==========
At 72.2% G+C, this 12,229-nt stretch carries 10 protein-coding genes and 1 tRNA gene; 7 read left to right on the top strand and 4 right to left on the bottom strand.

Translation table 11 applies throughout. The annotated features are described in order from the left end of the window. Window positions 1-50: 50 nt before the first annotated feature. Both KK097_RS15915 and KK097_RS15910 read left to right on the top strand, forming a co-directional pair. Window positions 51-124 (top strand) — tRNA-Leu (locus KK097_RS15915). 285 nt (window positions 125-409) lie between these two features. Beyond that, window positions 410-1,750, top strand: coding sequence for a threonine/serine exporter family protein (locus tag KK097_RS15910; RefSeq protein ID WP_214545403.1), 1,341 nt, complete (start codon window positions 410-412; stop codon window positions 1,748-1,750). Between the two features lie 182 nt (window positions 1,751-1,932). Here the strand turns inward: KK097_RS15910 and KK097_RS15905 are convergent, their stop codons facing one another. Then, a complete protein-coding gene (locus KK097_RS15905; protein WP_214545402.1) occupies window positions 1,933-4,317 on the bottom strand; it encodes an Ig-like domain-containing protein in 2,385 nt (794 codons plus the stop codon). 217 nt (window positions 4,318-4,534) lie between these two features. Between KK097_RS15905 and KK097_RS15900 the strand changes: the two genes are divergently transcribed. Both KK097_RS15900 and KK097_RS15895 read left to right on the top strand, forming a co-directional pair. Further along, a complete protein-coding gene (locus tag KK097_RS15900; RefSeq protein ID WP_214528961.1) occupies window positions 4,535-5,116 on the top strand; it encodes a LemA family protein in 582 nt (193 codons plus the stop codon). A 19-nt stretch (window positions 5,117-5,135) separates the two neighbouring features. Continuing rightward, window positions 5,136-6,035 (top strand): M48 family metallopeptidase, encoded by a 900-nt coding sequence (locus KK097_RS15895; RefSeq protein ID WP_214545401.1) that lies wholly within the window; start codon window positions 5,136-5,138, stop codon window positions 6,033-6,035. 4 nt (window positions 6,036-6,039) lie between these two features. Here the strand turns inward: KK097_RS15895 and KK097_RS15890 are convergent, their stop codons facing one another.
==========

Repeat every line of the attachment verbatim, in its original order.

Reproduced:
At 72.2% G+C, this 12,229-nt stretch carries 10 protein-coding genes and 1 tRNA gene; 7 read left to right on the top strand and 4 right to left on the bottom strand.

Translation table 11 applies throughout. The annotated features are described in order from the left end of the window. Window positions 1-50: 50 nt before the first annotated feature. Both KK097_RS15915 and KK097_RS15910 read left to right on the top strand, forming a co-directional pair. Window positions 51-124 (top strand) — tRNA-Leu (locus KK097_RS15915). 285 nt (window positions 125-409) lie between these two features. Beyond that, window positions 410-1,750, top strand: coding sequence for a threonine/serine exporter family protein (locus tag KK097_RS15910; RefSeq protein ID WP_214545403.1), 1,341 nt, complete (start codon window positions 410-412; stop codon window positions 1,748-1,750). Between the two features lie 182 nt (window positions 1,751-1,932). Here the strand turns inward: KK097_RS15910 and KK097_RS15905 are convergent, their stop codons facing one another. Then, a complete protein-coding gene (locus KK097_RS15905; protein WP_214545402.1) occupies window positions 1,933-4,317 on the bottom strand; it encodes an Ig-like domain-containing protein in 2,385 nt (794 codons plus the stop codon). 217 nt (window positions 4,318-4,534) lie between these two features. Between KK097_RS15905 and KK097_RS15900 the strand changes: the two genes are divergently transcribed. Both KK097_RS15900 and KK097_RS15895 read left to right on the top strand, forming a co-directional pair. Further along, a complete protein-coding gene (locus tag KK097_RS15900; RefSeq protein ID WP_214528961.1) occupies window positions 4,535-5,116 on the top strand; it encodes a LemA family protein in 582 nt (193 codons plus the stop codon). A 19-nt stretch (window positions 5,117-5,135) separates the two neighbouring features. Continuing rightward, window positions 5,136-6,035 (top strand): M48 family metallopeptidase, encoded by a 900-nt coding sequence (locus KK097_RS15895; RefSeq protein ID WP_214545401.1) that lies wholly within the window; start codon window positions 5,136-5,138, stop codon window positions 6,033-6,035. 4 nt (window positions 6,036-6,039) lie between these two features. Here the strand turns inward: KK097_RS15895 and KK097_RS15890 are convergent, their stop codons facing one another.